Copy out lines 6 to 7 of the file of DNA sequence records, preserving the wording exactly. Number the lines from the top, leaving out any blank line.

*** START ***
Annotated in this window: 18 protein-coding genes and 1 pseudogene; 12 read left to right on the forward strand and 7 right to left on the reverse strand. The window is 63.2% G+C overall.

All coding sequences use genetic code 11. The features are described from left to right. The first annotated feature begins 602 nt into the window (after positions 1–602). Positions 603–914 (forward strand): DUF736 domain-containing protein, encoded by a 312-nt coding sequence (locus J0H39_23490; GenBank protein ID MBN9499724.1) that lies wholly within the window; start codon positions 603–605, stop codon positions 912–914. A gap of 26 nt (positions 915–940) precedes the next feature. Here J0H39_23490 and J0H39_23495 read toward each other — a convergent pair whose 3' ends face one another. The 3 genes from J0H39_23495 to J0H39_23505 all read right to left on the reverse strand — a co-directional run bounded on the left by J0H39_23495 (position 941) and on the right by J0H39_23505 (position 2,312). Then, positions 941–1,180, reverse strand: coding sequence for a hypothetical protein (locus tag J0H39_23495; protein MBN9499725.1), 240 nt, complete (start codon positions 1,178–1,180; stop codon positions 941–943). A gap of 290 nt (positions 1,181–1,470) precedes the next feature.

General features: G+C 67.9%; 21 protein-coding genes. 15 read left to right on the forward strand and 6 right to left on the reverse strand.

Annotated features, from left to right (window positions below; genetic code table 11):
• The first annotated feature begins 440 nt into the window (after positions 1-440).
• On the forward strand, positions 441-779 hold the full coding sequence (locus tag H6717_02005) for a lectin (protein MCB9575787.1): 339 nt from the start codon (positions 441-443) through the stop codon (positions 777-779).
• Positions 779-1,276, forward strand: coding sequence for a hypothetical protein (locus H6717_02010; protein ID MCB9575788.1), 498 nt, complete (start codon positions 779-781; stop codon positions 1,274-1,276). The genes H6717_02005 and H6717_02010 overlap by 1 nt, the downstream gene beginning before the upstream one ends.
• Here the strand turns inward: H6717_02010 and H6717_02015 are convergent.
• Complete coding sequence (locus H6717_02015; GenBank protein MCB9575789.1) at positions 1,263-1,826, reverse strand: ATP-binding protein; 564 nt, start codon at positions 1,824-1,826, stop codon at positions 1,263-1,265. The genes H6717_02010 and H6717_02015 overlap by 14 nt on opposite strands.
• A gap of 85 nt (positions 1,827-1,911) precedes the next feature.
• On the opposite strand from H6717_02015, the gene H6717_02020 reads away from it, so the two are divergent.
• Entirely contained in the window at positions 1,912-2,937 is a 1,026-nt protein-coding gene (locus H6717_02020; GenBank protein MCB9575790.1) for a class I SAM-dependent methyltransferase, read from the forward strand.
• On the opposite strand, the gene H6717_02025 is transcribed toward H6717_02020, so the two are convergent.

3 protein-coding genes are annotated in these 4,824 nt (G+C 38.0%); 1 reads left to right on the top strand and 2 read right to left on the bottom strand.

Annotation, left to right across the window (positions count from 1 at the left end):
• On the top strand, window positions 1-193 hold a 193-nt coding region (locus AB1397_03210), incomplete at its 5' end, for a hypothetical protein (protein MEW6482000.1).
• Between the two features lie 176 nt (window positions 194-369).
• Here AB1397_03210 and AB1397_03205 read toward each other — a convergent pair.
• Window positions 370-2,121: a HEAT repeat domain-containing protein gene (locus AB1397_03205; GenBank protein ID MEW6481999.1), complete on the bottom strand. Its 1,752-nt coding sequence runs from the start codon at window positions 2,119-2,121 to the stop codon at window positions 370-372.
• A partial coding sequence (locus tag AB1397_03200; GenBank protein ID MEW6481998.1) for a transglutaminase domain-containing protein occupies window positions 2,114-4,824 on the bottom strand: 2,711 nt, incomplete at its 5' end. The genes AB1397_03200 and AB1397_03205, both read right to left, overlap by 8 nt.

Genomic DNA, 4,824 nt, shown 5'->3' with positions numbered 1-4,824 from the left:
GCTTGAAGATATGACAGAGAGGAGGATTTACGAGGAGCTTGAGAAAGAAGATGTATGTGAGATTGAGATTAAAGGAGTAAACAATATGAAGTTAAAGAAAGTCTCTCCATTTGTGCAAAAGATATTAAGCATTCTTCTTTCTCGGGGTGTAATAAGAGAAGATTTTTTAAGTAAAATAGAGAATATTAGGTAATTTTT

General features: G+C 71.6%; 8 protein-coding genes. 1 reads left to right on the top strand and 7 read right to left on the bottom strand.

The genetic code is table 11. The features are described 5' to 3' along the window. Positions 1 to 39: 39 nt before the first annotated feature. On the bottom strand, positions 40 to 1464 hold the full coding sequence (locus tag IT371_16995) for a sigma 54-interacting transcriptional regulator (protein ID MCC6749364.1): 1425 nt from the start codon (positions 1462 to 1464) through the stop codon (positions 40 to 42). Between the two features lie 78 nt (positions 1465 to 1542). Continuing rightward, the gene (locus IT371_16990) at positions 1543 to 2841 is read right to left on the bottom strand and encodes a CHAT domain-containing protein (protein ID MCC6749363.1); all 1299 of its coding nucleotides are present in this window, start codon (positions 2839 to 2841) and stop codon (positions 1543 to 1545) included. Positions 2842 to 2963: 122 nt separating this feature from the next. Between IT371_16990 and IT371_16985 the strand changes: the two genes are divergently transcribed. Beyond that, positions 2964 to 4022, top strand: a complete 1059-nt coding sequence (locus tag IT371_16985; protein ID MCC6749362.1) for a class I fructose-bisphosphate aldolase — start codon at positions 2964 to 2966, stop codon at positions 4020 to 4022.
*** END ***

• On the forward strand, positions 441-779 hold the full coding sequence (locus tag H6717_02005) for a lectin (protein MCB9575787.1): 339 nt from the start codon (positions 441-443) through the stop codon (positions 777-779).
• Positions 779-1,276, forward strand: coding sequence for a hypothetical protein (locus H6717_02010; protein ID MCB9575788.1), 498 nt, complete (start codon positions 779-781; stop codon positions 1,274-1,276). The genes H6717_02005 and H6717_02010 overlap by 1 nt, the downstream gene beginning before the upstream one ends.